Are Superheroes Ruining Hollywood?


This weekend marks the release of The Wolverine, the latest in not only the X-Men franchise but also in the all-conquering Superhero genre. The crime fighting, spandex wearing heroes have become a foregone financial success for Hollywood over the years- Marvel’s The Avengers making over $600 million and both Batman and Iron Man trilogies bringing in over a billion each worldwide.

Only recently it’s been announced that there will be another instalment in the ever popular Marvel series,X-Men: Days of Future Past, and at least another Avengers, all this on top of Warner Bros’ hybrid Superman V Batman, even though it won’t feature long time Bruce Wayne- Christian Bale. The three aforementioned examples are only a few of the standout releases amongst a whole host of Superhero specials coming out in the near(ish) future, it seems that Hollywood is set on milking the genre for all its worth.

Can you blame them considering the massive amounts of money the films are constantly bringing in? With the demand clearly out there and the actors unlikely to turn down the roles when they are also raking in the cash, Robert Downey Jr earning $75 million and Hugh Jackman only a mere $55 million, it seems unlikely the studios have any plans to branch out anytime soon. Financially it’s all well and good but for the future of films it’s a worrying trend that is damaging Hollywood.

With Superheroes being the most financially successful and an almost unlimited narrative resource, such is the quantity of comics, it appears that Hollywood has given up on creating anything else, the reboots of Spiderman and constant stream of sequels evidence of the trend. The fact Warner Bros. are combining Superman and Batman for a feature film, rumoured to go against Nolan’s impressively serious series, is indicative of their desire to suck the life, and money, out their prize assets while they can.

While the Superhero films aren’t particularly bad or disagreeable their novelty is wearing ever thin with each subsequent release, this year’s onslaught finally destroying their enjoyment. Man of Steel was mediocre, Iron Man 3 was the same in a tested formula and The Wolverine looks like the usual selection of stunning action and set pieces. In short, we’ve seen it all before: the same old procedure, the same focus on amazing special effects and the same actors and heroes. It’s predictable and stifling, it seems that Hollywood fears breaking the mould now, attempting anything different outside, and within, the genre is not an option.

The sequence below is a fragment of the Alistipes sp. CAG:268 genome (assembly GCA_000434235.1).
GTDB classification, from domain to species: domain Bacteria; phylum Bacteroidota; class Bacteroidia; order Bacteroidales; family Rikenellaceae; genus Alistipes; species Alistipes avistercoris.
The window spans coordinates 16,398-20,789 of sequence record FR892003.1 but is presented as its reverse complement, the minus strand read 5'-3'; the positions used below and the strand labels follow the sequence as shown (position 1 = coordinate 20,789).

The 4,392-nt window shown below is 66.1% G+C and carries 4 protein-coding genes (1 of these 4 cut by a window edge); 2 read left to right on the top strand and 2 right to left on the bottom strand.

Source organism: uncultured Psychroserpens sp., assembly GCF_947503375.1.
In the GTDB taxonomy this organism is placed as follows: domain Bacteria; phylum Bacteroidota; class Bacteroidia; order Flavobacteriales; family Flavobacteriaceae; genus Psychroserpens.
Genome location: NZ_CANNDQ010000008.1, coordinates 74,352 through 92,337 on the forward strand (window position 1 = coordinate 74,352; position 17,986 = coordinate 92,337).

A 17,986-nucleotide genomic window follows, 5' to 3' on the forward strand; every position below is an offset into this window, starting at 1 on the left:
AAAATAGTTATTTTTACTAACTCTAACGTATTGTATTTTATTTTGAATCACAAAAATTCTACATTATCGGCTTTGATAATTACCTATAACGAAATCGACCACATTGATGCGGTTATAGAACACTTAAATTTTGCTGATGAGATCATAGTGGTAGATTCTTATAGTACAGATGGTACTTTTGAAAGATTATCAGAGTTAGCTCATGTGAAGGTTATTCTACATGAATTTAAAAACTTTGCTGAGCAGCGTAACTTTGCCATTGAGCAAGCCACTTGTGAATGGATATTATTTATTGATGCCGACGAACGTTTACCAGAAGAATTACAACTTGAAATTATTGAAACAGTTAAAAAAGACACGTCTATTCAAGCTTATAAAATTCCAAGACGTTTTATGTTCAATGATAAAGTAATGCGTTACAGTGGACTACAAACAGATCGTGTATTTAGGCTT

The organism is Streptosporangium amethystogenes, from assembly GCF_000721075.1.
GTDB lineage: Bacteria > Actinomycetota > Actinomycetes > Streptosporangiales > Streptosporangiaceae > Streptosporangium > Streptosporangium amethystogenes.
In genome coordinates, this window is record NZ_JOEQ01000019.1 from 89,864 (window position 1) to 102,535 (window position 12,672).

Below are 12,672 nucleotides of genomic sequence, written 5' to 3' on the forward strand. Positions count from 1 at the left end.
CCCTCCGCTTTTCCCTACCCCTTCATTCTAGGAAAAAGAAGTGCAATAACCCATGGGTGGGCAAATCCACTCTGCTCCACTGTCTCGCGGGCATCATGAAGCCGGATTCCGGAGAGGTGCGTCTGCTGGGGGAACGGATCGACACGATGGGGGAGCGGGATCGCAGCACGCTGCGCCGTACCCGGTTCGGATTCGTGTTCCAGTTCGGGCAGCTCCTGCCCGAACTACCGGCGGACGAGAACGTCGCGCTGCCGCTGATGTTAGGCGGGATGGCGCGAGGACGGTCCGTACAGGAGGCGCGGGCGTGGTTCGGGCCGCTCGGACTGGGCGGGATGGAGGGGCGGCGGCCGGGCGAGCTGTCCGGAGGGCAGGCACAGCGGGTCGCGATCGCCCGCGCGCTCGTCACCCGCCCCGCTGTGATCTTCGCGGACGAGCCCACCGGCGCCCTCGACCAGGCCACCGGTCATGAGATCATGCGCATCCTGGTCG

Bar Nolan and Bale’s Dark Night collection the other Superhero incarnations have been on the whole pretty average once you look beyond their superficial appeal. Bluntly it isn’t exactly Oscar material or deep, meaningful drama at the end of the day. Of course we can’t have every film being gripping drama or deadly serious epics, there’s a need for light hearted Blockbuster entertainment but Superheroes are no longer the answer.


No longer is it acceptable to just churn out another Superhero rehash, its tedious, predictable and been done to death. In this relatively conservative, front loaded filmmaking period something special is needed to break the vice like grip of Superman’s iron fist. A bold break from the norm is likely to be the only way to start a new cinematic direction, unless it’s one of Hollywood’s big actors or directors the change can’t happen. Just as Warren Beatty kick started the Hollywood Renaissance with Bonnie and Clyde from the tedious, conformist 1960s the 2010s require the same kick in the proverbial behind.

Laying the blame for Hollywood’s creative dearth on Superheroes would be incorrect; they haven’t created the problems but they are magnifying the issues. Superhero films endorse all of Hollywood’s worst crimes- mass marketing budgets, overwhelming focus on special effects and usually happy endings amongst others.

We can all enjoy the nostalgia of Superheroes, staple parts of most people’s youths, but the current trend needs to end, if the Superhero films are stopped, or at least altered in their approach, then perhaps a more creative, expansive and deeper product will come out of Hollywood.